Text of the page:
I recommend women of color create and adopt an empowering morning routine that’s consistent. This will look different for many people, but what’s important is getting rid of all the initial negative chatter we hear when we first wake up in the morning and replacing it with mantras, setting intentions, affirmations, prayers, encouraging music
I love bringing a community of women of color together to share their stories and uplift each other. When I was younger, Black girls used to compete. “She’s lighter.” “She’s darker.” “I wish I had looser hair like her.” “I wish I was mixed,” were the comments I was surrounded by as a little girl and it stayed with me all the way through adulthood. Once I learned to love me and the color of my skin, I wanted to help other women of color embrace themselves flaws and all. I want our community to be less about competition and more about support and love for one another.
Abena Boamah: Look at yourself. Walk around your house naked, watch yourself dance, learn about your body and how you move. I think when you start to really look at your body and really take time to see how your body works it can cultivate inner beauty and definitely wellness. Also take time to do the simple stuff to take care of your skin. Long showers, baths, and moisturize.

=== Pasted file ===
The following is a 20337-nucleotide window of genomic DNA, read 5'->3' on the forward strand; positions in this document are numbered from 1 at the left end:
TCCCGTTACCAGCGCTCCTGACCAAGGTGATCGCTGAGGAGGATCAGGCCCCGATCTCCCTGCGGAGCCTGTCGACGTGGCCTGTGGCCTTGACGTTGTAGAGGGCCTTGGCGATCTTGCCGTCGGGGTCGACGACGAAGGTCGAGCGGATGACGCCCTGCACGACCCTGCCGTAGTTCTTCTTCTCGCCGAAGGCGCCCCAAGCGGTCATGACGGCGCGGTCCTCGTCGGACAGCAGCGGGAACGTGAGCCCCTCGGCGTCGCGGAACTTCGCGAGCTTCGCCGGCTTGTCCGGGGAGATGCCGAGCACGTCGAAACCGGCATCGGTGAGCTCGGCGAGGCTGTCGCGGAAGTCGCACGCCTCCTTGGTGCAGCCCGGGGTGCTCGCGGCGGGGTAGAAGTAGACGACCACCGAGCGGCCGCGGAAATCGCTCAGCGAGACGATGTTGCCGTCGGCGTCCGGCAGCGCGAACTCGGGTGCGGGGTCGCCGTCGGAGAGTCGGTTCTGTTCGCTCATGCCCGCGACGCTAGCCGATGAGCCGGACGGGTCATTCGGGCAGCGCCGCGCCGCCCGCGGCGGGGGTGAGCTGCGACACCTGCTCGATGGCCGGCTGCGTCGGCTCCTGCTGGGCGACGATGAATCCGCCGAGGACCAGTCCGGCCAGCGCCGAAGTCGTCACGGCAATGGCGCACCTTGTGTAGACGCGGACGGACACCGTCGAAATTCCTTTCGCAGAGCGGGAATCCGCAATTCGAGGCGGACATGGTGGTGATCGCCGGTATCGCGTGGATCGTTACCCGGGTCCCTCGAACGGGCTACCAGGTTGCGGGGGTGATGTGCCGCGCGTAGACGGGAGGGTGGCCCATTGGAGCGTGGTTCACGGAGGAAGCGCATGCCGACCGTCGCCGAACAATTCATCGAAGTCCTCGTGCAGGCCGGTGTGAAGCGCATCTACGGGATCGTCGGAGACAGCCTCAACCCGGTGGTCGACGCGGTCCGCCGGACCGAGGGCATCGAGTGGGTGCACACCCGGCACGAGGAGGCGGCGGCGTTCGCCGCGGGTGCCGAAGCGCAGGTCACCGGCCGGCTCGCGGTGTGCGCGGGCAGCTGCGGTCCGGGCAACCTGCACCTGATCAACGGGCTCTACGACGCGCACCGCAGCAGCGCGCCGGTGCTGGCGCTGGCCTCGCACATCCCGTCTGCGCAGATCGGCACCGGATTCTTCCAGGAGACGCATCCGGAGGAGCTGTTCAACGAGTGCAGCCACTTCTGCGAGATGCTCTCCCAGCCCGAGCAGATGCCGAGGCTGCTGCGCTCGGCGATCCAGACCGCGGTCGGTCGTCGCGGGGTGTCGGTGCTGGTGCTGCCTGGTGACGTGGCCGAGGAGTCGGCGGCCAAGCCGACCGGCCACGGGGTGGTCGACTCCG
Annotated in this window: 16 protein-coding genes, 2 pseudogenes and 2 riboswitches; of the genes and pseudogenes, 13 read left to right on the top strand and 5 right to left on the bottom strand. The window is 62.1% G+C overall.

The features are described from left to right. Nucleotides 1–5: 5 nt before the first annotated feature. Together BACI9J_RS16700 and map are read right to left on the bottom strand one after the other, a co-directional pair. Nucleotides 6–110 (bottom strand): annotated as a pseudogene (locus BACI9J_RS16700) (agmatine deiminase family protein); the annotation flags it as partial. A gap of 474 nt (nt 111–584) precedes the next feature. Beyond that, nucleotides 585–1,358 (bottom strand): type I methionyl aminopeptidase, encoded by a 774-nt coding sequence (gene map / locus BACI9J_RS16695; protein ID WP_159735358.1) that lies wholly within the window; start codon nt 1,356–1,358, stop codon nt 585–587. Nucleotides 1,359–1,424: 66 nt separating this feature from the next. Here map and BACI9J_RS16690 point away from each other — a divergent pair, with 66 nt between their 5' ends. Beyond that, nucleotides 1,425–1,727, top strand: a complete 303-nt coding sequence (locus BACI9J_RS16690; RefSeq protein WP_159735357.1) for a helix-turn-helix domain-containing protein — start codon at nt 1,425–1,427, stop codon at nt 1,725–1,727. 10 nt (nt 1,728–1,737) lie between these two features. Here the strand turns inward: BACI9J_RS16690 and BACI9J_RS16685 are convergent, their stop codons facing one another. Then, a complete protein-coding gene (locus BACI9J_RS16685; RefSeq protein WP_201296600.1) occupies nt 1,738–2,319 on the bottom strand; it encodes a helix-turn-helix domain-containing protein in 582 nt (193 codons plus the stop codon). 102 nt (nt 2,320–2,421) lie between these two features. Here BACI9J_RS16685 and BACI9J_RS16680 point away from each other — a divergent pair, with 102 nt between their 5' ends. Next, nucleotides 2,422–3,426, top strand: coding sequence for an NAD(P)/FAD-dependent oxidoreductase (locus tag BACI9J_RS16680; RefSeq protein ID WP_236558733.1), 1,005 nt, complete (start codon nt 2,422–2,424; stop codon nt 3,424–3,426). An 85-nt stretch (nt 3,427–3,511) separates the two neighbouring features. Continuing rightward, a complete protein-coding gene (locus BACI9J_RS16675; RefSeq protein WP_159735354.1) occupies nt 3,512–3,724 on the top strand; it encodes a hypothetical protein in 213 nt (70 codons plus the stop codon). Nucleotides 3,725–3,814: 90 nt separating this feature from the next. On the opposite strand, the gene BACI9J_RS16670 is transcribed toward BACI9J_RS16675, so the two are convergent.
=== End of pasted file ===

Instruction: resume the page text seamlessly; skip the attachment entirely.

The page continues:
Chetna Mehta: I am a tree spirit; I live to give shelter, share fruit, stay deeply rooted in the soils of mother earth and expand to the sky unbounded.
In this life, I’m a mixed media artist, mental wellness mystic and healer. I’m a grad student in counseling psychology and a cultivator of a business, mosaiceye, centered on visual art, affirmation and workshop. I love creative expression, ritualistic self-reflection, and the synchronicities of our universal interconnection.
I'm also really into speaking words of purpose, affirmation, intention and faith over my life. I tell myself regularly that I'm more than enough, loved deeply and am more than capable and worthy. I haven't always felt completely confident in being me and it's been hard navigating this world as a women of color, but I've found so much healing in facing the insecurities, fears and hurts, and turning them around with the loving power of my words.
So I get major inspiration from Wendy and Jessica of Food Heaven Made Easy. This duo makes healthy eating look gorgeous! They are registered dieticians and nutritionists who share their passion for mindful eating through their YouTube community, amazing recipes on their website, and, of course, the ‘gram.
Black Girl in Om for me represents women of color coming together in a safe space to honor their connection with each other and their own unique individual journeys. It’s about demolishing the idea that we are competitors and “don’t wish to see each other do well.” It functions as a platform where we can instead share ideas centered around wellness freely with the sincere hope that it enriches the path taken by our sisters.